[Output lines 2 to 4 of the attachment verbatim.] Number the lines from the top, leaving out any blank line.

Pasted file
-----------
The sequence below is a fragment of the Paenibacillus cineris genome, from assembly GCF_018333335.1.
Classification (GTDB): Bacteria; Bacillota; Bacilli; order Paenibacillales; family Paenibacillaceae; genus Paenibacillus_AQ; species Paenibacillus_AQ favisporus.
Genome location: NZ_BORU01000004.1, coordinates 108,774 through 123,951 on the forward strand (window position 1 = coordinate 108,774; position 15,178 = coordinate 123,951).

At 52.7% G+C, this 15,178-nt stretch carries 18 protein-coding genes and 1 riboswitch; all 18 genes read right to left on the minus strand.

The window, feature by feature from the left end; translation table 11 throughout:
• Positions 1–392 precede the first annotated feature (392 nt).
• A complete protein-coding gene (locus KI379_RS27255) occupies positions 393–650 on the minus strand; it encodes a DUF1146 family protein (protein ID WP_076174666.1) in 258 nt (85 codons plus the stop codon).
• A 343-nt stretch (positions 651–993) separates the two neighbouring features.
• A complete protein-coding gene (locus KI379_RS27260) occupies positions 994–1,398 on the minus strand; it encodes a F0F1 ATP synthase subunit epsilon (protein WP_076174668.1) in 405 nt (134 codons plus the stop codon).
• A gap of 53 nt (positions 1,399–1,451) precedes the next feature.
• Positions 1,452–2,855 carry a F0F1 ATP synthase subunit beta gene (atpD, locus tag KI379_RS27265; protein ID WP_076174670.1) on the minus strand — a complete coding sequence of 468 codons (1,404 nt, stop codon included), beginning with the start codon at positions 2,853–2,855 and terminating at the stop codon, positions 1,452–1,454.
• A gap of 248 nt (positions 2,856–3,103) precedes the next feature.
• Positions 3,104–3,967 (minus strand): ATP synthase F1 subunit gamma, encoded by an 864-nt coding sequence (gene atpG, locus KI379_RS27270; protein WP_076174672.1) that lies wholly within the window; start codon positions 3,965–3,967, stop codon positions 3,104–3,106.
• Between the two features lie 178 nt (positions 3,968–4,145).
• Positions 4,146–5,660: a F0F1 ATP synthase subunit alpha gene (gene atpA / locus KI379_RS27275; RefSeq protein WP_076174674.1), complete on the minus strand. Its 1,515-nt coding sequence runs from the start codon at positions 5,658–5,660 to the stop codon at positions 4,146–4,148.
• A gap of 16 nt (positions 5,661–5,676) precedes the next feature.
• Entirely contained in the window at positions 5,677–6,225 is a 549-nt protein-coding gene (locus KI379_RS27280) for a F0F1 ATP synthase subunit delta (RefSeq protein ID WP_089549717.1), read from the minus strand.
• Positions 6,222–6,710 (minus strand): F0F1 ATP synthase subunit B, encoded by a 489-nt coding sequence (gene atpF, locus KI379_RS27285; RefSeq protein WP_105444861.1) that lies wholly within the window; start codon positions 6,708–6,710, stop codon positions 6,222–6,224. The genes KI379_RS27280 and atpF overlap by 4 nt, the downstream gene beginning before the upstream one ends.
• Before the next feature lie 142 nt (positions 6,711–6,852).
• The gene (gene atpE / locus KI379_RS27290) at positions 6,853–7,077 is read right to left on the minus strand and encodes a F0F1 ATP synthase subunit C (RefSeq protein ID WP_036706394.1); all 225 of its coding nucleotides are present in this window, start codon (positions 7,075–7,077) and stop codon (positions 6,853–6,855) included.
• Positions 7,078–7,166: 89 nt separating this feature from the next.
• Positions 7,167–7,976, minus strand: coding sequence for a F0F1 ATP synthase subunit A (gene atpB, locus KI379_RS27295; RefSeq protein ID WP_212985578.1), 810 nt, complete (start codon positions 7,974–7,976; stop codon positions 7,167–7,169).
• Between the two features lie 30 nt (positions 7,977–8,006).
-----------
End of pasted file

Classification (GTDB): Bacteria; Bacillota; Bacilli; order Paenibacillales; family Paenibacillaceae; genus Paenibacillus_AQ; species Paenibacillus_AQ favisporus.
Genome location: NZ_BORU01000004.1, coordinates 108,774 through 123,951 on the forward strand (window position 1 = coordinate 108,774; position 15,178 = coordinate 123,951).

At 52.7% G+C, this 15,178-nt stretch carries 18 protein-coding genes and 1 riboswitch; all 18 genes read right to left on the minus strand.